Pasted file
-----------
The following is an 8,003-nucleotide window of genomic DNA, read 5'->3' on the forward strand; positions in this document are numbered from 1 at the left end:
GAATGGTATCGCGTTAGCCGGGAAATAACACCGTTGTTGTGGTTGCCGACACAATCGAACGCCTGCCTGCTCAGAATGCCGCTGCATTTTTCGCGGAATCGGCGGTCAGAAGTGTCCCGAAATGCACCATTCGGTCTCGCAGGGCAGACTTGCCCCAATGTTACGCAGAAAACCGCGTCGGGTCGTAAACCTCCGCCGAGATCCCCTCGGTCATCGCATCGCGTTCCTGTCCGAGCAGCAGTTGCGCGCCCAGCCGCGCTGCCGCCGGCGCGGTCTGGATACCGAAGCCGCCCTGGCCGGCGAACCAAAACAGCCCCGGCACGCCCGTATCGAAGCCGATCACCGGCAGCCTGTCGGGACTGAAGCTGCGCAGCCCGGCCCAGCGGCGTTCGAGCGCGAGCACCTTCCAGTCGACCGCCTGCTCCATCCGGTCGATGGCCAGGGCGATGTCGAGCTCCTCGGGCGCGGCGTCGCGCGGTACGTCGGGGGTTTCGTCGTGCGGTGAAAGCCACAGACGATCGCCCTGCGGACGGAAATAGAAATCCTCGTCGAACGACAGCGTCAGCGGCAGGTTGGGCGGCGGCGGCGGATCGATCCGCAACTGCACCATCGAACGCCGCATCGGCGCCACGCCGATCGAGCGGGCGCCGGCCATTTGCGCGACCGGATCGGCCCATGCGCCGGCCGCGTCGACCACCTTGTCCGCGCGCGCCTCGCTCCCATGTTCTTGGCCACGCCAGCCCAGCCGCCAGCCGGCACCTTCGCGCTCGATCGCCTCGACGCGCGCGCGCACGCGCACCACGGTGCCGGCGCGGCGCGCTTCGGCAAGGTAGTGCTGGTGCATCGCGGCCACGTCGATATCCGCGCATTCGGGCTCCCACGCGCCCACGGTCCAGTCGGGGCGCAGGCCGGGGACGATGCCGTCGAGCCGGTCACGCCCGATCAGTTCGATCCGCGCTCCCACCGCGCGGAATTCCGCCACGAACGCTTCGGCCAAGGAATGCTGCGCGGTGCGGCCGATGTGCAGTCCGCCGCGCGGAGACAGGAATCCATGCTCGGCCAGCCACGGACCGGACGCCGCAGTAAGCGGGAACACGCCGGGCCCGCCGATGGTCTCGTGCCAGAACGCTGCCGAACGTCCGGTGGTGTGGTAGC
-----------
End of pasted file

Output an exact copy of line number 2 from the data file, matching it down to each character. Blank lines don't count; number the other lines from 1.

GAATGGTATCGCGTTAGCCGGGAAATAACACCGTTGTTGTGGTTGCCGACACAATCGAACGCCTGCCTGCTCAGAATGCCGCTGCATTTTTCGCGGAATCGGCGGTCAGAAGTGTCCCGAAATGCACCATTCGGTCTCGCAGGGCAGACTTGCCCCAATGTTACGCAGAAAACCGCGTCGGGTCGTAAACCTCCGCCGAGATCCCCTCGGTCATCGCATCGCGTTCCTGTCCGAGCAGCAGTTGCGCGCCCAGCCGCGCTGCCGCCGGCGCGGTCTGGATACCGAAGCCGCCCTGGCCGGCGAACCAAAACAGCCCCGGCACGCCCGTATCGAAGCCGATCACCGGCAGCCTGTCGGGACTGAAGCTGCGCAGCCCGGCCCAGCGGCGTTCGAGCGCGAGCACCTTCCAGTCGACCGCCTGCTCCATCCGGTCGATGGCCAGGGCGATGTCGAGCTCCTCGGGCGCGGCGTCGCGCGGTACGTCGGGGGTTTCGTCGTGCGGTGAAAGCCACAGACGATCGCCCTGCGGACGGAAATAGAAATCCTCGTCGAACGACAGCGTCAGCGGCAGGTTGGGCGGCGGCGGCGGATCGATCCGCAACTGCACCATCGAACGCCGCATCGGCGCCACGCCGATCGAGCGGGCGCCGGCCATTTGCGCGACCGGATCGGCCCATGCGCCGGCCGCGTCGACCACCTTGTCCGCGCGCGCCTCGCTCCCATGTTCTTGGCCACGCCAGCCCAGCCGCCAGCCGGCACCTTCGCGCTCGATCGCCTCGACGCGCGCGCGCACGCGCACCACGGTGCCGGCGCGGCGCGCTTCGGCAAGGTAGTGCTGGTGCATCGCGGCCACGTCGATATCCGCGCATTCGGGCTCCCACGCGCCCACGGTCCAGTCGGGGCGCAGGCCGGGGACGATGCCGTCGAGCCGGTCACGCCCGATCAGTTCGATCCGCGCTCCCACCGCGCGGAATTCCGCCACGAACGCTTCGGCCAAGGAATGCTGCGCGGTGCGGCCGATGTGCAGTCCGCCGCGCGGAGACAGGAATCCATGCTCGGCCAGCCACGGACCGGACGCCGCAGTAAGCGGGAACACGCCGGGCCCGCCGATGGTCTCGTGCCAGAACGCTGCCGAACGTCCGGTGGTGTGGTAGC